17. It's happening again. Compuserve is following in the footsteps of IMBD and shutting down it forums on December 15t. With our own Boards reduced and these forums gone it's getting harder to express oneself online in civilized places. It's sad.
  18. The hits keep coming. Ann Wedgeworth, Mel Tillis, now this. Earle Hyman Dies: Veteran Broadway Actor, Cosby TV Dad Was 91 Earle Hyman, a classically trained actor of steady grace, imposing presence and consummate skill, died Friday at the Lillian Booth Actors Home in Englewood, NJ. He was 91. Hyman’s career on and off-Broadway spanned more than six decades and a multiplicity of Shakespearean roles at Joseph Papp’s New York Shakespeare Festival. But it was as Dr. Cliff Huxtable’s sympatico dad Russell on NBC’s The Cosby Show that Hyman reached his widest audience, earning him an Emmy
  19. I first saw her on Another World in 1968 or so when she was brought in to complicate things for a young couple but she was so lovable you began rooting for her to get the guy-she did. They ended up with their own show. After that I watched whatever she was in. I never figured out why when they were playing musical chairs on Designing Women she didn't end up there as she would have been perfect for it and the accent was real. RIP, Dear Lady, and thank you for a great body of work.
  20. This I did not know. There is a slight resemblance between the two although Elizabeth's demeanor was more classic while Sharon's is freer and outgoing. One thing they shared was talent. She died way too young.
  21. In 1989 I was working at a place where calling it Hell gave that place a bad name. I feared leaving and trying to get another job at my age so I rode it out. Full Moon Fever had just been released and I Won't Back Down was all over the radio. You won't believe how many times it played in my head during that time but it made a real difference. I got to see him play at USF later on. See something good has come out of Florida. RIP, Tom, and thank you. You are an inspiration to all of us fighting depression.
  22. I needed a break from all the Irma talking heads so I gave this another look. This is definitely a "so bad it's good" treat. I've asked before why Joan got stuck with overly darkened complexion and neon pick lipstick which took away from her performance-especially the lipstick. She pulls stunts here that make future Dynasty character Alexis look saintly. You wonder if her country really sent her to Egypt to get rid of her. Also were the Egyptian men all that stupid? The only ones who didn't fall for her schemes were the boy prince, who was too young to get it and the high priest wh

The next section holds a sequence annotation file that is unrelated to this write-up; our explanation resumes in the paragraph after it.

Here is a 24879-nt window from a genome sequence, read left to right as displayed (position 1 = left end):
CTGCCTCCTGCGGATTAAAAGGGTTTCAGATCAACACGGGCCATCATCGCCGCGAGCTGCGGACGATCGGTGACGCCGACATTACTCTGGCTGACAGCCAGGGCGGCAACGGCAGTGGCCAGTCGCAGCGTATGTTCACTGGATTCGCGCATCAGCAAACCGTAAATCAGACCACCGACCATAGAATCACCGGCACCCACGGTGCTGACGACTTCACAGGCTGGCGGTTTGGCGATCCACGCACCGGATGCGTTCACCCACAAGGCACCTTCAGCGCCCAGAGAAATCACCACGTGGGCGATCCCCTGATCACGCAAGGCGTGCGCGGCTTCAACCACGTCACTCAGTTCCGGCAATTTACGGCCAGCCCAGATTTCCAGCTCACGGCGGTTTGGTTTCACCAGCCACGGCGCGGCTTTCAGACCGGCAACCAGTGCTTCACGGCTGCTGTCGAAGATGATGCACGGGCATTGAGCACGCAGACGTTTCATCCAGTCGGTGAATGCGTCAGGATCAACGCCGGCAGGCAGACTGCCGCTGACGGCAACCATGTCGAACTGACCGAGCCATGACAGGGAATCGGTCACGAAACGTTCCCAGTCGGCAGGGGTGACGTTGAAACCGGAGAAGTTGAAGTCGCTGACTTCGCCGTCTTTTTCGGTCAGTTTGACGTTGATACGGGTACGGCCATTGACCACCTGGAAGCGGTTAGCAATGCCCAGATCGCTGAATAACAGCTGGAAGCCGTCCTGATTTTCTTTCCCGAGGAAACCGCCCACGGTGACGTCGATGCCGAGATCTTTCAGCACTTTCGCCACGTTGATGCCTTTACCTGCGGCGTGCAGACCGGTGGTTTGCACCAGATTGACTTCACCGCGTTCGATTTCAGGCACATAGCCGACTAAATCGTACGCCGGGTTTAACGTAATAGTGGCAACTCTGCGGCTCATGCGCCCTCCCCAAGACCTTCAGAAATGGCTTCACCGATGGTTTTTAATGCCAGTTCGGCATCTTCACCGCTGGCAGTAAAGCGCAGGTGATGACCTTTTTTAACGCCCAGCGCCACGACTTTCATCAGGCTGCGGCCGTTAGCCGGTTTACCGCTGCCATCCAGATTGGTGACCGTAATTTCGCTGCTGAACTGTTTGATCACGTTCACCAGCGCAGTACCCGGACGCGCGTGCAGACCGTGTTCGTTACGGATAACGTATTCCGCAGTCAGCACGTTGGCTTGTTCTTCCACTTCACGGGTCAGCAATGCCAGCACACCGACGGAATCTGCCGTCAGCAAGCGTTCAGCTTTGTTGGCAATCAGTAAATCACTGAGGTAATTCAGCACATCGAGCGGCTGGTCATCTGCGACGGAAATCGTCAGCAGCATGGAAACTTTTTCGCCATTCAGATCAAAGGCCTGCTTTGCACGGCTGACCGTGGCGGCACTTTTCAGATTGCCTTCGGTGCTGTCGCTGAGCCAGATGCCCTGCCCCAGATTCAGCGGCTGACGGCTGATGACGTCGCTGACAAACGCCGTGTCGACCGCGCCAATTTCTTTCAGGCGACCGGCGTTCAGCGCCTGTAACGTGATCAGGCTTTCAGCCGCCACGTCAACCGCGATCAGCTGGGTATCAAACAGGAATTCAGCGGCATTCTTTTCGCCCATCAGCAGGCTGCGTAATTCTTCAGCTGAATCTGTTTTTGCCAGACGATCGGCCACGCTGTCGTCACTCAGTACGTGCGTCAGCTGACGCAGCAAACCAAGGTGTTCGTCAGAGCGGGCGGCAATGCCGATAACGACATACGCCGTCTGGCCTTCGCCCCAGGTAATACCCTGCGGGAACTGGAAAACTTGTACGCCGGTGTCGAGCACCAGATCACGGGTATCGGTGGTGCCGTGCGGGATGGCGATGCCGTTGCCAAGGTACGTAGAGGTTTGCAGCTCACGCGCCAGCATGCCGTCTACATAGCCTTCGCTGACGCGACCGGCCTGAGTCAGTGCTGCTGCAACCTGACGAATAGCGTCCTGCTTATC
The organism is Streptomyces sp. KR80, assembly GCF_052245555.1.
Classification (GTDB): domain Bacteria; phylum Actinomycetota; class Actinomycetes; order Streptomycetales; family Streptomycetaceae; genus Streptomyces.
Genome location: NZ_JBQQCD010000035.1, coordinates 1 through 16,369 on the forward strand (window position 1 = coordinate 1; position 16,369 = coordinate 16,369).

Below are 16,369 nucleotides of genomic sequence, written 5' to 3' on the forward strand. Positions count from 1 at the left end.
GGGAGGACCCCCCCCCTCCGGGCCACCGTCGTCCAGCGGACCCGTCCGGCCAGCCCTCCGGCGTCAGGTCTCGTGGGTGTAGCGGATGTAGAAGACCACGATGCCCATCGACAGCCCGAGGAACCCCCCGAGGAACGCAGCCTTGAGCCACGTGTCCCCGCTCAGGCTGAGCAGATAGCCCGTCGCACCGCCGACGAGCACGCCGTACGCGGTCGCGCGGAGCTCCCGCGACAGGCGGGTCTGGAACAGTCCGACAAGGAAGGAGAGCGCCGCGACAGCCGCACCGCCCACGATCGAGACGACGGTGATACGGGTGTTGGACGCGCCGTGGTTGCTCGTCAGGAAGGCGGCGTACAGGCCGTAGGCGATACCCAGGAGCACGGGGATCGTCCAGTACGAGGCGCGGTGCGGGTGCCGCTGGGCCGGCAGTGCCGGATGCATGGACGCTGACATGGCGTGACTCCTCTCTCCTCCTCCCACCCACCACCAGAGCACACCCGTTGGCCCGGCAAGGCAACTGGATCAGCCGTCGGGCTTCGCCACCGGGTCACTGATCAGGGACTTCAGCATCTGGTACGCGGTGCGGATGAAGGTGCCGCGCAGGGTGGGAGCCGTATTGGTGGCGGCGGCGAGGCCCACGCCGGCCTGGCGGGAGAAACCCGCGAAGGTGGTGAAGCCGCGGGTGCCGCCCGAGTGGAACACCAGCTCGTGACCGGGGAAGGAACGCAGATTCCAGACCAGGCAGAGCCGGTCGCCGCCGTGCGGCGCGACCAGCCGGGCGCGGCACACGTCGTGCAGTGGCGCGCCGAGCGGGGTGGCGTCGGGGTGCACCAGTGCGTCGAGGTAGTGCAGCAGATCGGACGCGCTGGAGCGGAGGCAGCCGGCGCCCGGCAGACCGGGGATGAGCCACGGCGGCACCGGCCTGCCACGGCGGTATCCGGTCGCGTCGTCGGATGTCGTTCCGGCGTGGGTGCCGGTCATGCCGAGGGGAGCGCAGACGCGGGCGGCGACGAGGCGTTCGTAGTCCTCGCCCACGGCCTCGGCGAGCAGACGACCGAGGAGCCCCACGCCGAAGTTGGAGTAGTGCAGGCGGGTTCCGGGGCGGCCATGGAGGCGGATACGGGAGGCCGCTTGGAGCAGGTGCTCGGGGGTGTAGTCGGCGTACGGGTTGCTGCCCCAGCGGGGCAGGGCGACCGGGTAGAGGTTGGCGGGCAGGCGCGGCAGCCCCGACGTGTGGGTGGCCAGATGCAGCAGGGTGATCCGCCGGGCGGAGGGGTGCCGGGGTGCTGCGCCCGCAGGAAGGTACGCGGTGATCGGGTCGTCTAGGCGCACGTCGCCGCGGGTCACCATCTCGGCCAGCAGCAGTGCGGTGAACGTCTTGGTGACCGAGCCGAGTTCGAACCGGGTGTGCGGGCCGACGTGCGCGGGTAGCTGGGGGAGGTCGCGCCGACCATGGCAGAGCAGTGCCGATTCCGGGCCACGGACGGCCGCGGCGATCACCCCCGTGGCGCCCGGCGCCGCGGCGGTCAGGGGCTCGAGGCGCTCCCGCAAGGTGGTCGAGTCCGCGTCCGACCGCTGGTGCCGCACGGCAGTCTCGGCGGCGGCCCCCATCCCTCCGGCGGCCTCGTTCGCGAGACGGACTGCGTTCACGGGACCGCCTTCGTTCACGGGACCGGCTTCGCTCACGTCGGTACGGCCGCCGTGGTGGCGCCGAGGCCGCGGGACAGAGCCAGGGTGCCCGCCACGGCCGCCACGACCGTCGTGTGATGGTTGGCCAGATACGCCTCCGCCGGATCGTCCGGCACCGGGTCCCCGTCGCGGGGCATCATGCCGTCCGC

23. How did this news manage to escape us or is it just me being busy with Harvey bugging my sister in Texas and now us folks in Florida. He was a friend of TCM and I can't remember a time when he wasn't popping up on movie and TV screens in all kinds of roles (I think he could have lived at 4-Star with all the work he did for them). Actor Richard Anderson Dies at 91 LOS ANGELES — Richard Anderson, the tall, handsome actor best known for co-starring simultaneously in the popular 1970s television shows “The Six Million Dollar Man” and “The Bionic Woman,” has died at age 91. Anderson died
  24. As if they hadn't had enough according to last night's news an attempted bombing of an Oklahoma City bank was foiled by law enforcement and an informer. The perpetrator, an admirer of Timothy McVeigh, was supposedly a member of "The Patriots". If this is the same organization Ty Hardin helped organize it's sad that this is the legacy he's leaving behind. What next!
  25. I've always thought that Dolly Parton and he made the most believable of the Steel Magnolias couples. He was such a talent in all phases of theater and film; it's great that he's leaving such a legacy of work that will live long past this day. R.I.P., sir.